Here’s a nice little bit of historical film trivia: Which film has the most expensive poster ever sold? As of yesterday, the new answer is 1931’s Dracula. The vintage one-sheet, depicting Bela Lugosi’s iconic, debonair vampire count, just sold at Heritage Auctions’ Movie Posters Auction in Dallas, TX, for an astounding $525,800, making it the most expensive poster ever purchased. It was previously owned by Lt. Col. George J. Mitchell, Jr., an associate member of the American Society of Cinematographers.
Tod Browning’s Dracula is of course a film of great impact and enduring popular appeal. It kick-started Universal’s original run of monster movies in the early ‘30s, making Lugosi into a household name as he took on the role he had already played to great acclaim on the stage. It was followed by other iconic monster movies, from James Whale’s Frankenstein the same year, to the likes of The Mummy and The Invisible Man shortly thereafter. Lugosi’s performance as Dracula, meanwhile, became an indelible part of vampire lore in the cultural consciousness—nearly every vampire impersonation for the next 85 years has in some way, shape or form evoked Lugosi’s demeanor or Hungarian accent. Ironically, although he was so intrinsically associated with the character, Lugosi only played Dracula one more time, in Abbott and Costello Meet Frankenstein, although he did play a similar vampire in The Return of the Vampire.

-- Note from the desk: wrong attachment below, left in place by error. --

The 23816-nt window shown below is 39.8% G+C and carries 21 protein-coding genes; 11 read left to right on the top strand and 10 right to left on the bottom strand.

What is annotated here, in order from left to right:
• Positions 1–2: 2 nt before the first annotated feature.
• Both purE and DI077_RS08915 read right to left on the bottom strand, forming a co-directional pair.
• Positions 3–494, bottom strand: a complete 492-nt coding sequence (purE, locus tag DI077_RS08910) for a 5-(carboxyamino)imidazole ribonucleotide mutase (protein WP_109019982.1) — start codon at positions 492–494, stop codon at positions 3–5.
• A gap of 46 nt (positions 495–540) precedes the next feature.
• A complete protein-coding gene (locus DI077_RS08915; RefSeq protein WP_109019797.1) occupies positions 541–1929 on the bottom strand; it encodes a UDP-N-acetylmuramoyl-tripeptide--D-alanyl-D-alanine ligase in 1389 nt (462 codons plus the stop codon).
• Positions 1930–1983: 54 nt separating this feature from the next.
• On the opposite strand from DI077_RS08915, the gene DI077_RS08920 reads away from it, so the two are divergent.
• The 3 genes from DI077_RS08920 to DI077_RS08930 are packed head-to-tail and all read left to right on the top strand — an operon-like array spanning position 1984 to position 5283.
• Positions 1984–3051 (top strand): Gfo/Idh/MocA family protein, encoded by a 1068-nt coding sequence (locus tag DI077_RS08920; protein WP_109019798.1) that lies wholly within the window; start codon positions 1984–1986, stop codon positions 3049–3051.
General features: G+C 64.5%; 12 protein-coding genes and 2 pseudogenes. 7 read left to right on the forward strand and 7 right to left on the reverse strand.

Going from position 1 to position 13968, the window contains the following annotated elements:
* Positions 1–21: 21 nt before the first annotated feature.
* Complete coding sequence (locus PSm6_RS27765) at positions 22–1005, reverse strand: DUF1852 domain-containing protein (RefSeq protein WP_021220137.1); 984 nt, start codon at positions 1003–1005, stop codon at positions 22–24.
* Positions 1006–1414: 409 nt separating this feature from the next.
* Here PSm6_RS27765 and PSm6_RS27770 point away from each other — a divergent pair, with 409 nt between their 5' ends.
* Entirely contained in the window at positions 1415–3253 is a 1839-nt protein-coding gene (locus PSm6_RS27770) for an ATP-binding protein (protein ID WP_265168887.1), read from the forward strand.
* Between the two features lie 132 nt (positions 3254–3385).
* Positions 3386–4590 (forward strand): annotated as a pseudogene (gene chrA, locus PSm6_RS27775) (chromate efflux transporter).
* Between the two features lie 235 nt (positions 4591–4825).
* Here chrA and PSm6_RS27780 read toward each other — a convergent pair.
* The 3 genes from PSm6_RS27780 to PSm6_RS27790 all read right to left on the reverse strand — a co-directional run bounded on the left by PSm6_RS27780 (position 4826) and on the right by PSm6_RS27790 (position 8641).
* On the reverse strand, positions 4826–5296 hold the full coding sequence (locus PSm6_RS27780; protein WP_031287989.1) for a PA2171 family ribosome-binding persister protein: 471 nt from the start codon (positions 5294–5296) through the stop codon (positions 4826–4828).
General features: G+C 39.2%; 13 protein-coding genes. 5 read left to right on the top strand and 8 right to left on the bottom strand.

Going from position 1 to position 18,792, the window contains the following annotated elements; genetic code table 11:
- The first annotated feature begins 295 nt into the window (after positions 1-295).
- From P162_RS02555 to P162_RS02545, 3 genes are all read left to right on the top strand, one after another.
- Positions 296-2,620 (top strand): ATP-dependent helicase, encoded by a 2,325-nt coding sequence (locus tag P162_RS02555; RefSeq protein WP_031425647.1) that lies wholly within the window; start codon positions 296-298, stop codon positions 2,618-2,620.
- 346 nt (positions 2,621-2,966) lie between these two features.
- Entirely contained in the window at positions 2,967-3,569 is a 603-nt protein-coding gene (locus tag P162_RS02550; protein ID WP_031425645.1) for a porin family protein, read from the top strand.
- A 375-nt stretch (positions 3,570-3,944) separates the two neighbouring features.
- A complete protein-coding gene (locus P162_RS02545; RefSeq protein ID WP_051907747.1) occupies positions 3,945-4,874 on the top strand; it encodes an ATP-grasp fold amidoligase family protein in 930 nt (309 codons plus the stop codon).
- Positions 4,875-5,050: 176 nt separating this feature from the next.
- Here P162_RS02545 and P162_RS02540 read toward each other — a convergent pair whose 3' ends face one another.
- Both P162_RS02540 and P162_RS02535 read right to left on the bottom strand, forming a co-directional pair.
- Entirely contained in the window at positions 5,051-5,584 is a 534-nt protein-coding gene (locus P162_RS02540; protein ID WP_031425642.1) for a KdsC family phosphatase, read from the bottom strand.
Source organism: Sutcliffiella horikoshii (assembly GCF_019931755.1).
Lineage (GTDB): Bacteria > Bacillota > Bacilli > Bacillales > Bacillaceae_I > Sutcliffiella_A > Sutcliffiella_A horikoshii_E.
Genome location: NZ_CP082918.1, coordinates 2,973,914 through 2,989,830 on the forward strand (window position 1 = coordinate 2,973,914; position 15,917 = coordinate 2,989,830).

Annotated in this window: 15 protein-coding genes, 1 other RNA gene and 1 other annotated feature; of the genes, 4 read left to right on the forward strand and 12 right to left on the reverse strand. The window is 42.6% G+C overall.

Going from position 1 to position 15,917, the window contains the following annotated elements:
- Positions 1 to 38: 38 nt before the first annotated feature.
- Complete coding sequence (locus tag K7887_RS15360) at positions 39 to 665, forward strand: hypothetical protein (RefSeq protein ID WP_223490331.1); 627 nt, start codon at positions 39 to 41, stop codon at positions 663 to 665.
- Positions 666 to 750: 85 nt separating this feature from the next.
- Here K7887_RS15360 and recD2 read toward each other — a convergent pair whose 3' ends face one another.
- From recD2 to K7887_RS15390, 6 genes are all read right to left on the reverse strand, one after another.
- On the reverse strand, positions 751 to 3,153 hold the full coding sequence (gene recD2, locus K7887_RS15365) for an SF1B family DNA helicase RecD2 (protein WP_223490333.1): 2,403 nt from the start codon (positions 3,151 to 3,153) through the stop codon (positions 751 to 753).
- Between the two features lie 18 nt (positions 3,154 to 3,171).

“The Dracula poster is a rare, important poster that sparked intense bidding among some of our elite collectors,” said Heritage Auctions Vintage Posters Director Grey Smith in a press release. “Considering the sheer beauty of the poster and the timeless popularity of the film, it’s not a surprise that the demand was so high.”
“It is a matter of opinion, but this poster probably is the most beautiful of all of the styles,” Smith added. “And one of only two styles that pictures Bela Lugosi in realistic terms or a faithful rendering – the other is a photographic image.”
Other Universal horror items at the same auction also fetched high prices, including a lobby card from 1932’s The Mummy, which went for $26,290, and a poster from The Phantom of the Opera, which earned $95,600. The half-million Dracula poster, meanwhile, can be viewed below. It’s a thing of beauty, is it not?